Furthermore, in the background of the transformation of Yalta agreement into the ‘San Francisco System’, the U.S. intervention was the main reason for the unresolved dispute until this date.

The U.S. association in the Soviet-Japanese peace negotiations is best known as ‘Dulles’ Warning.’ In August 1956 the Japanese representative Foreign Minister Mamoru Shigemitsu, was going to accept the Soviet suggest of “two islands return,” and to complete a peace bargain on that premise. However, U.S. Secretary of State John Foster Dulles insisted and told Mamoru Shigemitsu that if Japan accepts the conditions, its sovereignty over Okinawa will be endangered. Basically, this opposition had two reasons: First was to guarantee the U.S. control over Okinawa and preventing a rapprochement between Japan and the Soviet Union. The ultimate aim of this U.S. war strategy is to guarantee Japan for the Western alliance and to prevent the expansion of communist bloc.

Even though Japan still could not conclude its territorial dispute that remained from cold war years, many years past since the cold war era and the Soviet bloc’s demision. Rather than struggling to obtain a solution based on the cold war years, both Japan and Russia should come with an utterly new strategy to each other. The new approach will even help to the U.S in terms of its position in the Pacific.

Today’s situation, current developments

Japan and Russia, which are the two nations that took opposite sides with one another in Northeast Asia amid in the first half of the twentieth century, further tested the United States financially as Japan and militarily, ideologically, and politically as Soviet Union amid the century’s second half, have endured to a great extent on that sidelines in the new century. In spite of the immense distinction in terms of its vastness in the region they involve, the shifting levels of monetary and social advancement are clearly similar between the two nations.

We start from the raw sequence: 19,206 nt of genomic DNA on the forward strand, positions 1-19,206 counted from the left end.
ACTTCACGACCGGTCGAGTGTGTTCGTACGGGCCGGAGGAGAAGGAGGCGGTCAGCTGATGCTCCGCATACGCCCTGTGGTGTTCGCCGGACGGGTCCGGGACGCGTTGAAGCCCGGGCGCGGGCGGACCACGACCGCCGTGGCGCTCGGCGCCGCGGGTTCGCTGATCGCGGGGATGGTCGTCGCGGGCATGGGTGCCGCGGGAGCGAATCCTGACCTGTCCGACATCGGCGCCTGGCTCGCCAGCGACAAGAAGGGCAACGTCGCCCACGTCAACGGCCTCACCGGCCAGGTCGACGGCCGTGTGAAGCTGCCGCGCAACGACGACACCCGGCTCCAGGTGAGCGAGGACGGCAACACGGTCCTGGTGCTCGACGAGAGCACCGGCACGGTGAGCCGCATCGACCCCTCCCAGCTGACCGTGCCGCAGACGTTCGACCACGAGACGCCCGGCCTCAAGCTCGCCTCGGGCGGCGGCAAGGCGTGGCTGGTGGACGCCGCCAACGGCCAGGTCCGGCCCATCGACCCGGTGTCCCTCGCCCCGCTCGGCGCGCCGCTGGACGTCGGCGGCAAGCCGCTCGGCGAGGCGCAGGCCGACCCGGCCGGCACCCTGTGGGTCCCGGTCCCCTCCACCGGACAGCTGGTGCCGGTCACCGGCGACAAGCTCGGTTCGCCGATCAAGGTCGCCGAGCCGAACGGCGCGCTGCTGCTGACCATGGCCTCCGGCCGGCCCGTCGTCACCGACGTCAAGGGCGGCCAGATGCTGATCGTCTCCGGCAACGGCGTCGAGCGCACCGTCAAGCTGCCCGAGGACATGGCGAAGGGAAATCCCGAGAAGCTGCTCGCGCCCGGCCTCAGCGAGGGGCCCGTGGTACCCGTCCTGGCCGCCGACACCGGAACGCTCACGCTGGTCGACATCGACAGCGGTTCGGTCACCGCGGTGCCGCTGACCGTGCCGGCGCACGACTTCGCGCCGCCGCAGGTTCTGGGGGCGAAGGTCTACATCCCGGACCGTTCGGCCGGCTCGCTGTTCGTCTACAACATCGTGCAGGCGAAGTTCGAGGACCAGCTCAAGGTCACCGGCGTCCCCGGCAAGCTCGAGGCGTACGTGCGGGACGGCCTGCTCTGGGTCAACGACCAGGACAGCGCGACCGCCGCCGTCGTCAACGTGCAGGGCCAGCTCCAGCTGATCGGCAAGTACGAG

Further, some of these similarities as stated in the Trenin and Weber’s paper are,

Japan and Russia have almost equal populations, low and declining birth rates, are in the midst of -admittedly very different but equally prolonged- crises of their respective political and socio-economic systems, and are in clear need of reenergizing themselves. For different reasons, they feel insecure and feel like they are losing out in global and regional competition. Yet, at the same time they maintain a relationship that only guarantees that they miss valuable opportunities to improve their own situations.

Which is an enlightening observation about the current situation of both countries. Perchance, the desire to revive the past once again as the glorious Russia and the empire of Japan as the rising sun of Asia might have made these nations so eager over the territorial dispute.

Moreover, Russia and Japan, have certain crossing geo-political and economic interests aside from their territorial dispute. In East Asia, they both strive to withstand China’s economic growth and North Korea’s nuclear testing and missile launching. Moreover, they both seek to tighten their respective economic and strategic relations with ASEAN. In terms of economy, Japan seeks to access Russia’s natural resources such as natural gas and oil. Whilst, Russia seeks to technologically modernize their industry through Japan and thus, develop the Russian Far East. Sadly, territorial dispute creates obstacle for both countries to pursue their own interests. Untying the ‘Kurillian Knot’ therefore, is paramount in order to achieve expected level of augmentation of economic partnerships as well as political and strategic relations. Though, with an entire new strategy this time which would erase the leftovers of the Cold War era decisions.